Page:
How to keep youth active outdoors – and safe – this summer
(BPT) – While this has been a challenging year with many youth sports leagues and activities in play at limited capacity or canceled entirely, the good news is there are still plenty of ways kids can stay active and healthy.
Healthcare professionals agree that physical activity is critical for children’s physical, mental and social development. In fact, the World Health Organization recommends children and teens ages five to 17 engage in at least 60 minutes of moderate to rigorous movement every day.
Participation in sports helps young people learn how to set and meet goals, while also promoting a positive self-image, encouraging a healthy lifestyle and building character. Sports also teach valuable social and emotional skills, like communication, teamwork, perseverance and self-efficacy, and provide the joy of belonging to a community.
When access to team sports are limited and young people can’t fully participate in the camaraderie of physical activities due to COVID-19, what can they do to stay healthy, active — and safe?
Through its Team Up for Kids mission, Boys & Girls Clubs of America and the Buffalo Wild Wings Foundation have created sports programming that enables young people to comply with safe social distancing and health guidelines. To ensure more kids have the chance to play sports, the Buffalo Wild Wings Foundation is donating 44,000 sports balls to Boys & Girls Club kids across the country to support this mission and inspire movement.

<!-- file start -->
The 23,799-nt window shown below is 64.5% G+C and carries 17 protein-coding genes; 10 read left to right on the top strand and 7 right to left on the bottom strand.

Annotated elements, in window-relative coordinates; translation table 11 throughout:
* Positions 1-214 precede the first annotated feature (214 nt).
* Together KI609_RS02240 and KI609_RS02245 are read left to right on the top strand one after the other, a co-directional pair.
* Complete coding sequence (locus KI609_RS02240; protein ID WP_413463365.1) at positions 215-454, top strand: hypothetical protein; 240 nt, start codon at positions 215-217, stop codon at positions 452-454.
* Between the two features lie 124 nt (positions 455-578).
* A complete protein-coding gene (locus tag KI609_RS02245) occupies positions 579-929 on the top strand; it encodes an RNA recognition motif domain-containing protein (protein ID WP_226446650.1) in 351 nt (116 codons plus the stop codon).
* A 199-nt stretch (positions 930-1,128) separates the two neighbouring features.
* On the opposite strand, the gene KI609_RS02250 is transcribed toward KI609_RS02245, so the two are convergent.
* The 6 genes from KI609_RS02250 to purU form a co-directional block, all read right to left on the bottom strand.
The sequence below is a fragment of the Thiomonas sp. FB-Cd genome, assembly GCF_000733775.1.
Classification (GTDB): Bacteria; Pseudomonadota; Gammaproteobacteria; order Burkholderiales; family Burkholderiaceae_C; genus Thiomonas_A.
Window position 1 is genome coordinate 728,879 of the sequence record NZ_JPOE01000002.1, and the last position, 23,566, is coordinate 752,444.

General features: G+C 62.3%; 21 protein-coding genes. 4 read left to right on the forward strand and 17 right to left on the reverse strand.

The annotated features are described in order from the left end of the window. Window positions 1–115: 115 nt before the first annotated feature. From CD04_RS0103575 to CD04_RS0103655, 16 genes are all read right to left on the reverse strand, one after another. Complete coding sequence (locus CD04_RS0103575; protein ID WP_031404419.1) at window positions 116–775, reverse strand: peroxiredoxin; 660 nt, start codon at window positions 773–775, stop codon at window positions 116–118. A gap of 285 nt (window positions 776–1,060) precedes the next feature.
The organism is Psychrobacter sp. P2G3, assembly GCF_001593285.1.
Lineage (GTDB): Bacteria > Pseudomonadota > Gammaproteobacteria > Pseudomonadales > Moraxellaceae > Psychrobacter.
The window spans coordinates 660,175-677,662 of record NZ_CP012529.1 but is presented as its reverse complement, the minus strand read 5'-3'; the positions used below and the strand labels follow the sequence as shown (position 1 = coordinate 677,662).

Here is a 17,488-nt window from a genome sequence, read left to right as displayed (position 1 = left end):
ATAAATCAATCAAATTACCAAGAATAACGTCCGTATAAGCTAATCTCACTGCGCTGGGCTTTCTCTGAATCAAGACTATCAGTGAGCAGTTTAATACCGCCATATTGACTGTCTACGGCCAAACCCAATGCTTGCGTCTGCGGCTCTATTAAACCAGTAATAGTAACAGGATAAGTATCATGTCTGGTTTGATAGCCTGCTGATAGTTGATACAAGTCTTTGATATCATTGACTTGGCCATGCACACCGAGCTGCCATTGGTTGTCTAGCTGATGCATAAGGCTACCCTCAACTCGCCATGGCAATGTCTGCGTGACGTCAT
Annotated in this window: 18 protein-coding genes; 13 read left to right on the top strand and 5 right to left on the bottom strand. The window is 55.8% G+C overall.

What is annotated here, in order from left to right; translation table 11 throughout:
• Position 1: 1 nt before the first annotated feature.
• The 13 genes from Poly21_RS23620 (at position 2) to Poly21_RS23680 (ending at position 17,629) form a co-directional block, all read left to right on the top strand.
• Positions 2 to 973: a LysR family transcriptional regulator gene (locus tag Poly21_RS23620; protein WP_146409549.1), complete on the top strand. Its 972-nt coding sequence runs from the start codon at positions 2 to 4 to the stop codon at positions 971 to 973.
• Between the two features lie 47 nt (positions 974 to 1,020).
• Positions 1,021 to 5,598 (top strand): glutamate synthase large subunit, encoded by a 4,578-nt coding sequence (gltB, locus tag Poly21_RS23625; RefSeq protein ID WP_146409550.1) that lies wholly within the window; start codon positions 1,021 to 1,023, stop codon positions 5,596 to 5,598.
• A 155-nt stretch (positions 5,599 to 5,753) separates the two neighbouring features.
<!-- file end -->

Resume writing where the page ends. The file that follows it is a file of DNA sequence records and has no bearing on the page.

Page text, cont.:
Here are three exercises to move and have a ball amid today’s new normal:
Toss Challenge: Enhance hand-eye coordination by scoring as many points as you can using sports balls or other round objects at home.
- Find five balls and five containers (like boxes or buckets).
- Line up containers. Assign each container a specific number of points. Farther away or smaller containers can be more points, because they’re harder to throw the ball into.
- Stand away from containers.
- Toss the ball underhand into one container. See if you can reach the farthest container. If too easy, move further away.
- Repeat until you’ve thrown 10 times. Keep track of your points!
- How many points did you score? Try again to see if you can score more points with only five throws.
- If you’re right-handed, try throwing with your left. If left-handed, try throwing with your right.
Throwing Drill: Improve strength and agility by throwing consistently and with purpose.
- Set up a target in an open space, like a backyard or park. Your target will determine how accurate your throw is. You can use colored tape to make an X on the ground or wall.
- Throw your sports ball 15-30 feet away from your target. If the ball reaches your target, your throw is accurate, and you should continue practicing the same way. If it did not reach the target, make small changes to your throwing technique until you improve.
- Increase distance by 15 feet once you can accurately hit the target five times in a row.
- Make it harder by trying to throw the ball while running forward, backward or shuffling sideways.
Catching Drill: Perfect speed, agility and coordination all in one fun drill.
- Stand with your feet shoulder-width apart, knees slightly bent. Hold your sports ball in your hands in front of your chest.
- Throw the ball several feet up into the air, watching it carefully as it moves through the air.
- Catch the ball as it falls back toward the ground. As you catch it, tuck it into your body as though preparing to run with it.
- Increase the height of your throw gradually. As you improve, make it harder by throwing the ball up and away from you. This makes you run for the ball, just like in a real game.
Now during National Youth Sports Week set activity goals and be your own champion, so when it’s time, you’ll be ready to highlight your new and improved skills among your sports community. Visit BGCA.org for more information.